Listing 1. NewSpeechChannel Entry Point for SpeechLib

	Name: NewSpeechChannel
	Parameters: Ptr, Ptr
	Return Type: Integer

Be certain to enter this information exactly as printed, since case matters here. This information tells REALbasic to add a command NewSpeechChannel which accepts two pointers as parameters and returns an integer.

Similarly, add entry points with the information in Listing 2.

Listing 2. The remaining Entry Points for SpeechLib

	Name: DisposeSpeechChannel
	Parameters: Ptr
	Return Type: Integer

	Name: SpeechBusy
	Return Type: Integer

	Name: SpeakText
	Parameters: Ptr, Ptr, Integer
	Return Type: Integer

	Name: GetIndVoice
	Parameters: Integer, Ptr
	Return Type: Ptr

Next, create the following properties in Window1 by selecting the Edit...New Property menu.

	ChannelPtr(0) as MemoryBlock
	text(0) as MemoryBlock
	Voice(0) as MemoryBlock

Finally, add code to the Window1 Open event and to the PushButton2 Action event as shown in Listing 3.

Listing 3.

	Sub Open() 
	ChannelPtr(0) = newmemoryBlock(4) 
	text(0) = newmemoryBlock(255) 
	End Sub 

	text(0).Cstring(0) = Editfield1.text

	OSerr SpeechLib.GetIndVoice(7,Voice(0))
	OSerr SpeechLib.NewSpeechChannel(Voice(0), ChannelPtr(0)) 

OSErr SpeechLib.SpeakText(ChannelPtr(0).Ptr(0),text(0),
len(text(0).Cstring(0))) // This is all one line!

	while (SpeechLib.SpeechBusy() <> 0) 
	OSerr SpeechLib.DisposeSpeechChannel(ChannelPtr(0).Ptr(0)) 
	End Sub 

Select the Debug...Run menu to test it. Type in some text into EditField1 and press the "SharedLib" button. You should hear your text spoken back to you in Kathy's voice. This occurs with no reliance on AppleScript.

To learn more about Shared Libraries, please check the references at the end of this article. In particular, look at Christian Brunel's site. He has a detailed explanation of working with Shared Libraries in REALbasic. In fact, the code presented here is a scaled-down version of his. He goes into much more detail, so don't miss it!

System Toolbox Calls

If all of the shared library preparation seemed a bit daunting, never fear. REALbasic has added the ability to make system level Toolbox calls. To call system APIs from REALbasic, you must use the Declare statement. While not necessarily a topic for pure beginners, a freeware application entitled TBFinder (listed in the References at the end of this article) by Fabian Lidman helps tremendously. Furthermore, Matt Neuberg's book also discusses the topic in greater depth. For speech purposes, our sample application will make use of one Declare statement. Add a third PushButton to Window1 and change the caption property to read "System Call". Double click PushButton3 and enter the code in Listing 4 into the Action event of the PushButton.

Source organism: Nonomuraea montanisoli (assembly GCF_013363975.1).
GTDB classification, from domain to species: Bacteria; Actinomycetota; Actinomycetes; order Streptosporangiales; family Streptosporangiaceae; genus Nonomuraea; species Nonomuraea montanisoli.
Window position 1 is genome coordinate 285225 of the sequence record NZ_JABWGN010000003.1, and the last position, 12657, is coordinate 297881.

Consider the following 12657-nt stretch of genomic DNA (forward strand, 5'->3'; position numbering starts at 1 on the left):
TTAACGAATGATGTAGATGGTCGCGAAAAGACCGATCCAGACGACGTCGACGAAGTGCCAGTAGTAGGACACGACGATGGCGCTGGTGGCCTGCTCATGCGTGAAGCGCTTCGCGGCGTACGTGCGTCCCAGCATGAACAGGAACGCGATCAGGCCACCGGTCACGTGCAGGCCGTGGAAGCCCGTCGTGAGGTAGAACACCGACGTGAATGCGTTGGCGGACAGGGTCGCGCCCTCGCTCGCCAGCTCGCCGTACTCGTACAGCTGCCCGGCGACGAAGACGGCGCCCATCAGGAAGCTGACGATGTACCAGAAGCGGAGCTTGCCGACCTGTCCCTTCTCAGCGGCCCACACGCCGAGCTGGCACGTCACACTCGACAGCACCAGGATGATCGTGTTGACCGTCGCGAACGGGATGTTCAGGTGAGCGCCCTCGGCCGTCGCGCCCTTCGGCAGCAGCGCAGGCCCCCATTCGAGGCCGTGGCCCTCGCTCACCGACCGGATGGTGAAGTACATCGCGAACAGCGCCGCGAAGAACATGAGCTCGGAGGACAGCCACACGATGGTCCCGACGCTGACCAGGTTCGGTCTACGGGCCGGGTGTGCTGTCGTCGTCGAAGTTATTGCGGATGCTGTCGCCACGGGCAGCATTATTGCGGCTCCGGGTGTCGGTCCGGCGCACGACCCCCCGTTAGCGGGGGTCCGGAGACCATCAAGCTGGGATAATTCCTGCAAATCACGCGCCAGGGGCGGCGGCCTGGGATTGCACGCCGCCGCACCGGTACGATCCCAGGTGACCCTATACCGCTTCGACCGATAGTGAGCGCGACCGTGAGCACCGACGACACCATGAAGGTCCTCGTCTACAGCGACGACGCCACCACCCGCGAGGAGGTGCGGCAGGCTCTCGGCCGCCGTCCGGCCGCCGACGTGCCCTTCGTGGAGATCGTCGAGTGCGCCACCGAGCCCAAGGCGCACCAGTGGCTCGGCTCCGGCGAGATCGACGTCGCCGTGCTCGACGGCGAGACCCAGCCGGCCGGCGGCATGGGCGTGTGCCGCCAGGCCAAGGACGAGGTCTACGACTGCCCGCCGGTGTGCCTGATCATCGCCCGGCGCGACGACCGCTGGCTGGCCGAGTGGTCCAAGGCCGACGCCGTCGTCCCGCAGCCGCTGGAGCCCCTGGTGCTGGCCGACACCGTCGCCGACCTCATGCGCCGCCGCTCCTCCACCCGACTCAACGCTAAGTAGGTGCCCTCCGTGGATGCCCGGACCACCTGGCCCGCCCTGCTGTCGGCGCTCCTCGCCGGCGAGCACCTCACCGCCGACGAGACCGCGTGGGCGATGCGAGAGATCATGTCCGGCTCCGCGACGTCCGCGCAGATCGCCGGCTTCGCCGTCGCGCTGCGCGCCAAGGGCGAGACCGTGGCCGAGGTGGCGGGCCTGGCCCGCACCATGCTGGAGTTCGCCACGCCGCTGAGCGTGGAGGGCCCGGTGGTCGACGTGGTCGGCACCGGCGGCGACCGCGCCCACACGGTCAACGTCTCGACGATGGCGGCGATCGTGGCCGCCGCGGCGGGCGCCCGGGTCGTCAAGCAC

Listing 4

	dim s as string
	dim i as integer

Declare Function SpeakString lib "SpeechLib" 
(SpeakString as pstring) as Integer //This is all one line!

This example comes to you directly from the REALbasic Developer Guide. It shows how you can eliminate all of the messy steps involved with the previous shared library call in one statement. The Declare function can call any number of system level calls. A good way to discover them is to read Inside Macintosh and the Mac OS Universal Headers included with CodeWarrior. Again, be sure to look at TBFinder. It takes away much of the guesswork of Declare statements. Since Declare statements deal directly with the system level APIs, the parameters and return types are often C data types that might be unfamiliar (if not downright scary!) to the REALbasic programmer. Some of this ugliness was the reason folks flocked to REALbasic in the first place, which leads to the next topic.

REALbasic Plugins

The final manner in which we can get REALbasic to speak text is by using a native plugin. REALbasic supports its own native plugin format. Simply drop a plugin into the Plugins folder located within the same folder as the REALbasic application. Restart the REALbasic application and it will now have the added functionality that the plugin provides. You will need to check the documentation for the plugin to learn about its methods and controls it adds. For our example, we will use the VSE Utilities Plugin. It has recently been made freeware and you can download it from the site listed in the Reference section of this article. Add the plugin to your Plugins folder and restart REALbasic, remembering to first save your project before restarting. Once restarted, load the project again, and drag a fourth PushButton onto Window1. Change the Caption property to "Plugin". Double-click PushButton4 and add the code in Listing 5 to the action event of the PushButton.

Listing 5

	dim i as integer